The latest ACT Score Report shows that Oxford High School students who have graduated, and who took the ACT while in high school, continue to perform at the top level among their peers on the national college entrance exam.
In 2017, 295 Oxford High School seniors took the ACT and overall had a composite score of 22.4, a higher composite score than the state’s 2017 composite score of 18.6. The 2017 ACT Score Report shows a five-year trend reflecting the achievement of Oxford High School graduates on the ACT over time, indicating that they continue to be prepared for college-level work. The ACT consists of curriculum-based tests of education development in English, mathematics, reading and science and is designed to measure the skills needed for success in first-year college coursework.
The five-year trend for the average ACT scores for Oxford High School students show:
Total OHS Students Tested
ACT Composite Score
“It is great to see the increased number of students who took the ACT and to see that they increased their composite scores from previous years’ results is all the better,” said Oxford School District Superintendent Brian Harvey. “The credit of this good news belongs to the students, parents and teachers of the Oxford School District.”
Are Oxford Students Ready for College?
The ACT has established college-readiness benchmark scores for designated college courses: a benchmark score on an ACT subject-area test indicates if a high school graduate has a 50 percent chance of obtaining a B or higher or about a 75 percent chance of obtaining a C or higher in the corresponding credit-bearing college courses during their college career.
The 2017 ACT Score Report for Oxford High School shows the percent of ACT-tested students ready for college-level coursework include:
- 73 percent of Oxford High School graduates are ready for college English Composition
- 48 percent of Oxford High School graduates are ready for college Algebra
- 58 percent of Oxford High School graduates are ready for college Social Science
- 45 percent of Oxford High School graduates are ready for college Biology
- 33 percent of Oxford High School graduates are ready for all four college-level courses: Algebra, Social Science, Biology and English Composition
Challenging Coursework Prepares Oxford Students for College Mathematics and Science Courses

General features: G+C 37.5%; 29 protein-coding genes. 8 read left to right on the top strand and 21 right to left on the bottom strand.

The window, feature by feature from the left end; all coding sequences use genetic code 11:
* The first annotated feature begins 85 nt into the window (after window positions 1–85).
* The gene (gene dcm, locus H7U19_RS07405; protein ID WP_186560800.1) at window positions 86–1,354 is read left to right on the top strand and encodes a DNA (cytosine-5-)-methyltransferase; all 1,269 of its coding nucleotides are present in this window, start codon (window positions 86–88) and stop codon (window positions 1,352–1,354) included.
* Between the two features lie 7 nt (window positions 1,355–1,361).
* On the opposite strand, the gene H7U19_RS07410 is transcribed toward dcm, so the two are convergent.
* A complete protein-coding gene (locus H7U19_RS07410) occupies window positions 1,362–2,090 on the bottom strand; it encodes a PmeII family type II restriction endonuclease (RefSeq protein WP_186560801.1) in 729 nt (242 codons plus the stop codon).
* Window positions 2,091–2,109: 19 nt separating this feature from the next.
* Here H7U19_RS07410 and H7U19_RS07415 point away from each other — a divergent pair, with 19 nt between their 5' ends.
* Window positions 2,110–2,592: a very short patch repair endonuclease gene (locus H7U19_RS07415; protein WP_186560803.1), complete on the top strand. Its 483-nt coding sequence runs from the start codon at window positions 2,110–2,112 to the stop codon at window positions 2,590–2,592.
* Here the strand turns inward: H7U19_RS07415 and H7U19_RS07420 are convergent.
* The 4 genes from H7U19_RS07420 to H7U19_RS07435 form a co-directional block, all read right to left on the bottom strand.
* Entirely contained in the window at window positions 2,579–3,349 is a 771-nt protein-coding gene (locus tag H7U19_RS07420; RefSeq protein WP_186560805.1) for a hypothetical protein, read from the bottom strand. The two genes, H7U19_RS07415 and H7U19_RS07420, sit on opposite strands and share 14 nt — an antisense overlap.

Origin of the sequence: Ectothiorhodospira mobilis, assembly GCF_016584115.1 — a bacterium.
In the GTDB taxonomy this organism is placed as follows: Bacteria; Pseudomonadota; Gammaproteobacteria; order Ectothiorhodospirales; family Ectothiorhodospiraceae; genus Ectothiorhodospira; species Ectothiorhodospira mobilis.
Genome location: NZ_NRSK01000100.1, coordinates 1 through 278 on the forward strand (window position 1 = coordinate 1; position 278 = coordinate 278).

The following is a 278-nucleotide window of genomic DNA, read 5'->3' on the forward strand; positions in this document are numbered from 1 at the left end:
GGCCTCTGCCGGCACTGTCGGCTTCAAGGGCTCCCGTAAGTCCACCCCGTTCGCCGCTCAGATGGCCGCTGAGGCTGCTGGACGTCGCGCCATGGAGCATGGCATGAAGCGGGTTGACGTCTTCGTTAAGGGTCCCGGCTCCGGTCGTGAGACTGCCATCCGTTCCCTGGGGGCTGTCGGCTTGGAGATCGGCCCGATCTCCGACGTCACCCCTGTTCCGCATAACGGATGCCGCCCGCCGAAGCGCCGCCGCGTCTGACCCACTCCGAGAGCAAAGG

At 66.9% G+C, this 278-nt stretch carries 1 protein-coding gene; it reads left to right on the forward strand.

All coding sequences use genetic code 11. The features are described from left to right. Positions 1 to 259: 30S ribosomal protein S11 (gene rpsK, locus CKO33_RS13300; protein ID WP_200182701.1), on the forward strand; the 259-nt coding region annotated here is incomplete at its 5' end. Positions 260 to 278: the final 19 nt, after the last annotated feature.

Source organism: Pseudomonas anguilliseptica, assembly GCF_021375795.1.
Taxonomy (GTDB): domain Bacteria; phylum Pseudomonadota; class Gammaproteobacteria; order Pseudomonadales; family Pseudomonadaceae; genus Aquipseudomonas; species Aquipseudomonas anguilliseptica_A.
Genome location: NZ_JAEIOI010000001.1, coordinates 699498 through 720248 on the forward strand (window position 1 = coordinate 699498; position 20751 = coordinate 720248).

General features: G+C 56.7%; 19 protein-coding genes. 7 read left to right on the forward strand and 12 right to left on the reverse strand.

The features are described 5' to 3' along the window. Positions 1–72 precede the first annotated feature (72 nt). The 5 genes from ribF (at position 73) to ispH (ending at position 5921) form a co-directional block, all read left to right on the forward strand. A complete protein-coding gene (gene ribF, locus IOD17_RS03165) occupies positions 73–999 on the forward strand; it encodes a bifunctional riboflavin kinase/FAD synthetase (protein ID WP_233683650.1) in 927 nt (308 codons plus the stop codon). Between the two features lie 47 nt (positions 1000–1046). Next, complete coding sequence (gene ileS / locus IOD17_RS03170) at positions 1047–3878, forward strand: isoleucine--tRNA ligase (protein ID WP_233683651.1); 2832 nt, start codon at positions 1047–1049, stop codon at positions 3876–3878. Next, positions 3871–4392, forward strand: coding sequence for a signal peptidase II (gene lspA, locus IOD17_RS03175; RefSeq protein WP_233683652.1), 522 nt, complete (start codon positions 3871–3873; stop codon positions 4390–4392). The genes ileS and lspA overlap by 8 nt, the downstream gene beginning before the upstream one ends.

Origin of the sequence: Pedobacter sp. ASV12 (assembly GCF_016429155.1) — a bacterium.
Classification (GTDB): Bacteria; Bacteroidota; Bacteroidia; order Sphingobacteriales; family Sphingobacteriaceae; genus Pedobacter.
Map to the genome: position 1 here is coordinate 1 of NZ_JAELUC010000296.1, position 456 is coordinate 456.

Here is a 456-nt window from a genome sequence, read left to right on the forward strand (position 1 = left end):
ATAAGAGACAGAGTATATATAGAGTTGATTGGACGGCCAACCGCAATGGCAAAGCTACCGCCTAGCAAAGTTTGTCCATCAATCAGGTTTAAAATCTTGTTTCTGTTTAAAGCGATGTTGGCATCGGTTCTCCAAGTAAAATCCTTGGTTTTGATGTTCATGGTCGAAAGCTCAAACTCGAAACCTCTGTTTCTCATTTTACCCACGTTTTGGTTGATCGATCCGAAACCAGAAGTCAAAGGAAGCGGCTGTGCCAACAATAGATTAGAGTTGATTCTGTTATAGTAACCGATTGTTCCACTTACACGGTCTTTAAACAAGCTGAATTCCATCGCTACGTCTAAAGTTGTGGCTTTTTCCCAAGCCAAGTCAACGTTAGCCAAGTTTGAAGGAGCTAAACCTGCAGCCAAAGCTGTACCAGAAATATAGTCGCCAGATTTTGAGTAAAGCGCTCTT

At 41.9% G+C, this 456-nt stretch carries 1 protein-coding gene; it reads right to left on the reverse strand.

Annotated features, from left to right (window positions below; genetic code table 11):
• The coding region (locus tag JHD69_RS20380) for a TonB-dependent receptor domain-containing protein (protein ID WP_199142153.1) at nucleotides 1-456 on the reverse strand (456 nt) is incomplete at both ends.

ACT research has shown that the rigor of coursework — rather than simply the number of core courses — has the greatest impact on ACT performance and college readiness. Oxford High School offers 21 Advanced Placement (AP) courses for students to choose from.
The ACT Score Report states that high school students who take challenging math and science courses in high school achieve higher ACT scores in these subject areas. For example, students who take Algebra I, Algebra 2, and Geometry typically achieve higher ACT Mathematics scores than students who take less than three years of mathematics.
Oxford High School students who took Algebra 1, Algebra 2, Geometry, Trigonometry and/or Calculus had an average ACT Mathematics score of 27.1, according to the 2017 ACT Report. Also, students who took Algebra 1, Algebra 2, Geometry, Trigonometry or another math-related course had an average ACT Mathematics score of 23.6.
The report also states that high school students who take Biology and Chemistry in combination with Physics typically achieve higher ACT Science scores than students taking less than three years of science courses. According to the 2017 ACT Report, Oxford High School students who took Biology, Chemistry and Physics scored an average ACT Science score of 27.9. Students who took less than three years of science had an average ACT Science score of 21.
“Our district’s goal is college readiness for all,” said Harvey. “Our action plan for our district is to establish high expectations for all students, offer a rigorous curriculum, provide student counseling where needed and to actively measure and evaluate each student’s academic progress early and often throughout their academic journey in our school district.”
Courtesy of Kelly Graeber/Oxford School District